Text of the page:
At the beginning of the 1980s (in 1980, to be precise), Marvel decided it wanted to compete with  Heavy Metal by producing a sci-fi oversized, glossy magazine with creator-owned properties.  The debut issue featured a new character in a futuristic universe.  He had a dark blue hoodie and an energy sword and his enemy looked vaguely like an albino Thanos.  That hero was Dreadstar, space rebel, and the man behind him was one of the creators of Thanos: Jim Starlin.

It was a hit.

Dreadstar got his own book less than a year later, one of the first titles under Marvel’s Epic label.  At first blush, it seemed like any other space oater: Rebel with a pack of odd misfits fighting against the interstellar government.  But this book, created with Jim Starlin was at the peak of his artistic and writing powers, had more to it.  For one thing, the cast of characters was fascinating.  But for another, the book could be unflinching.  I’ll never forget Dreadstar #10–in which Vanth beats his enemy to death with a steel chain.  It was one of the most vivid, brutal scenes I’ve ever seen in comic books.

I stuck with Dreadstar for the entire Epic run.  It started to flounder a bit (and then a lot) when it jumped to First publishing.  But those first 30 or so issues were groundbreaking for the art form, but also for the ability of creator-owned books to break through.

Recommended reading: If you can get the out-of-print reprints, scoop ’em up.  Otherwise, you’ll just be able to get a few of the early issues for now.  Another reprint volume is supposed to come out soon.

  • Jim Starlin’s Dreadstar: The Beginning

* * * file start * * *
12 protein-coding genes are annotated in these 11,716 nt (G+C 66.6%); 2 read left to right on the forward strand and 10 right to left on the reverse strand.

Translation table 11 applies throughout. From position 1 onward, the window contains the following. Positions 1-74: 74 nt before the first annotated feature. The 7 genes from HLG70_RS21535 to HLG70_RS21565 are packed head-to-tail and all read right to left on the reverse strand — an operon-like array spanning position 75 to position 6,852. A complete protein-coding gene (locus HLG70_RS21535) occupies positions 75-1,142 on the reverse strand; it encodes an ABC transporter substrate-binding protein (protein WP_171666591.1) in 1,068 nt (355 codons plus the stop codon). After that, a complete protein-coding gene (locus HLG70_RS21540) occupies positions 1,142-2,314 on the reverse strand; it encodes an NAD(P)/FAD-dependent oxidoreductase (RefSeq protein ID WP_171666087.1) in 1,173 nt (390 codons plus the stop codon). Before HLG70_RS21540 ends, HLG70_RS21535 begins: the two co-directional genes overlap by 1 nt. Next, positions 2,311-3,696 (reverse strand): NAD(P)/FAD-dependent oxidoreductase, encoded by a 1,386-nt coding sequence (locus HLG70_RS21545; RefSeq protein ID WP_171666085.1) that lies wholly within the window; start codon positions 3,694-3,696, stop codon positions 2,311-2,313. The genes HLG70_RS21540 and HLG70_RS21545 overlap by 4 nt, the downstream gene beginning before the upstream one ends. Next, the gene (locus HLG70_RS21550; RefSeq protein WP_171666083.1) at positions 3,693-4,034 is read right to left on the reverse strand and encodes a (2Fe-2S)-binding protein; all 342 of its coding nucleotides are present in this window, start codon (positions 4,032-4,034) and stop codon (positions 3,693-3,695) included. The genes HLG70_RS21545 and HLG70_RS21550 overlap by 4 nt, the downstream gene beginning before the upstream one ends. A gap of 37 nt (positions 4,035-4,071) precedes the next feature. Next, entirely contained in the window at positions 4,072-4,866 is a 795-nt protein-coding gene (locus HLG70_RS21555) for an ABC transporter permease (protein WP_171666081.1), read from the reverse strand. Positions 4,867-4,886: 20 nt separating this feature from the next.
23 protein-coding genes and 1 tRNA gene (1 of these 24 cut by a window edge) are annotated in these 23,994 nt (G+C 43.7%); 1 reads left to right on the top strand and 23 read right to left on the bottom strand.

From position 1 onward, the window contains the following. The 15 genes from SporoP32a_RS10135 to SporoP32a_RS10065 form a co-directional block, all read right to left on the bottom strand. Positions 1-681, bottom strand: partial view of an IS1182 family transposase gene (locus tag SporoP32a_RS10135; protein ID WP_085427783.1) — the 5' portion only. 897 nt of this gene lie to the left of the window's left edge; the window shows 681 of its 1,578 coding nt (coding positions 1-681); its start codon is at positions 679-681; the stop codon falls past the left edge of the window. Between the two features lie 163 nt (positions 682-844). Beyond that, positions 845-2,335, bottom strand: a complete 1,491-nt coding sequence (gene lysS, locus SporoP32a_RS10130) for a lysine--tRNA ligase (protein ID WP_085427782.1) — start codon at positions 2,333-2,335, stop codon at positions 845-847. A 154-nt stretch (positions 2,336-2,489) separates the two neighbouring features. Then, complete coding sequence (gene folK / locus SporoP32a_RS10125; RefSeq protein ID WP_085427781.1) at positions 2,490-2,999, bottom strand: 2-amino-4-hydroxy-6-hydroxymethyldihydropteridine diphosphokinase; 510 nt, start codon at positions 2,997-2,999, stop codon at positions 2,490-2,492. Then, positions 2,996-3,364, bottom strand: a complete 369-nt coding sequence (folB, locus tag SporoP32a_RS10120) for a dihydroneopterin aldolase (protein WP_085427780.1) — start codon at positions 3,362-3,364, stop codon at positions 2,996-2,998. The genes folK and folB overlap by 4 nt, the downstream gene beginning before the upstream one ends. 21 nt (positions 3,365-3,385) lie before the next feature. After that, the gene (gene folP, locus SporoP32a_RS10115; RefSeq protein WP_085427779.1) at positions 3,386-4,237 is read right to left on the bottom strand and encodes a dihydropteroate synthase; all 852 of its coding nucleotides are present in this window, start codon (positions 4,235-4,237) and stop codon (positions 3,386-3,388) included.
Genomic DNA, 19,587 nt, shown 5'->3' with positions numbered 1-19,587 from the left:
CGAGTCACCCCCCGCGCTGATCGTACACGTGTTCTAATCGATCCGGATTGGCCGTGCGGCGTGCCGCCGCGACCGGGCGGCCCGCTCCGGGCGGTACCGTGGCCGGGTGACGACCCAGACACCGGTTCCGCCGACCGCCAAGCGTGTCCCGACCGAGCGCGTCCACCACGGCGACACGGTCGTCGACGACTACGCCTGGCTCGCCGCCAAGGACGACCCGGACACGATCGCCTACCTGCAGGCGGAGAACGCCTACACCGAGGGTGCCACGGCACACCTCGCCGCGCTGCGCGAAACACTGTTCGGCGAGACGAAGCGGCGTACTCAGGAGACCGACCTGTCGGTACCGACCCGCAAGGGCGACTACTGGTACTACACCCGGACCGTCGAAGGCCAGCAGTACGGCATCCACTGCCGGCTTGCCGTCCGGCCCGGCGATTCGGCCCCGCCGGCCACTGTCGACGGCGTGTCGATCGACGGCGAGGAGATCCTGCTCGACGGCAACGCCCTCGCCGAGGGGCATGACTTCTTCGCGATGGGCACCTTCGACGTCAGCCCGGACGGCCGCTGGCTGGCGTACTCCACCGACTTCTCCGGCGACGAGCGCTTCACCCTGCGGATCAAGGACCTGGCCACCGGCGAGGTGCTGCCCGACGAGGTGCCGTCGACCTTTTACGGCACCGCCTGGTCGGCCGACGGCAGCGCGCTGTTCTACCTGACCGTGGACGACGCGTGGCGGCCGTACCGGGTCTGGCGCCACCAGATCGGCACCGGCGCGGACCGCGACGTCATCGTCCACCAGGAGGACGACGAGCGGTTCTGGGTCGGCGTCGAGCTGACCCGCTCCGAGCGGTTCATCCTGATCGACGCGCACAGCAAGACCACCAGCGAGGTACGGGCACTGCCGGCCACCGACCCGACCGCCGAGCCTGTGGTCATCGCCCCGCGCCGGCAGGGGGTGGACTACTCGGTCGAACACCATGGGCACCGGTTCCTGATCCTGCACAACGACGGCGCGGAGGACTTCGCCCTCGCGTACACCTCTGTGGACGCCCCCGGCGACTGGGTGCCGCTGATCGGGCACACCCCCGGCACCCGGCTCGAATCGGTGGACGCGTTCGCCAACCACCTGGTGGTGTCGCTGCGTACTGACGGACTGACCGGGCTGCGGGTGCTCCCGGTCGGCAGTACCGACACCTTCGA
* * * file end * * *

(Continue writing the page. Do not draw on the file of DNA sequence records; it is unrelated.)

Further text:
Marvel has this nasty habit of creating cool villains but then liking them so much that they make them good guys so they get more face time.  And a lot of the time it happens in X-Men.

The Scarlet Witch, a.k.a. Wanda Maximoff, sister of Quicksilver and daughter of Magneto, was a founding member of The Brotherhood of Evil Mutants, but within a year she’d joined The Avengers.  Think of it as a prelude to Thunderbolts.  Or Avengers Academy.

She became central to Marvel mythology due primarily to her relationship with another formal baddie: The android Vision.  Together, their love affair became one of the most solid and longstanding in comic books.

Which is why so many people hated Brian Michael Bendis when his career-making story arc, Avengers Dissembled, featured the death of Vision and the Scarlet Witch going mad with grief.  Her grief led to one of Marvel’s best event books: The House of M.  In “M,” Wanda depowered nearly all mutants in the world.  This, in turn, led to the current incarnation of X-Factor, which is hands down the best written mutant book in Marvel history.  So, we should all be grateful to her for that, at a minimum.

Wanda was herself depowered at the end of the M arc.  (I’d say “spoiler alert” but this post is full of spoilers, so what’s the point?)  Her post-M fate is currently being decided in “The Children’s Crusade,” a book that has been on a frustratingly irregular publication schedule.

Recommended reading:

  • Avengers: Nights of Wundagore
  • Avengers: The Vision and Scarlet Witch (reprints their 1980s miniseries and Giant Size Avengers #4, their wedding)
  • Avengers: Disassembled
  • House of M

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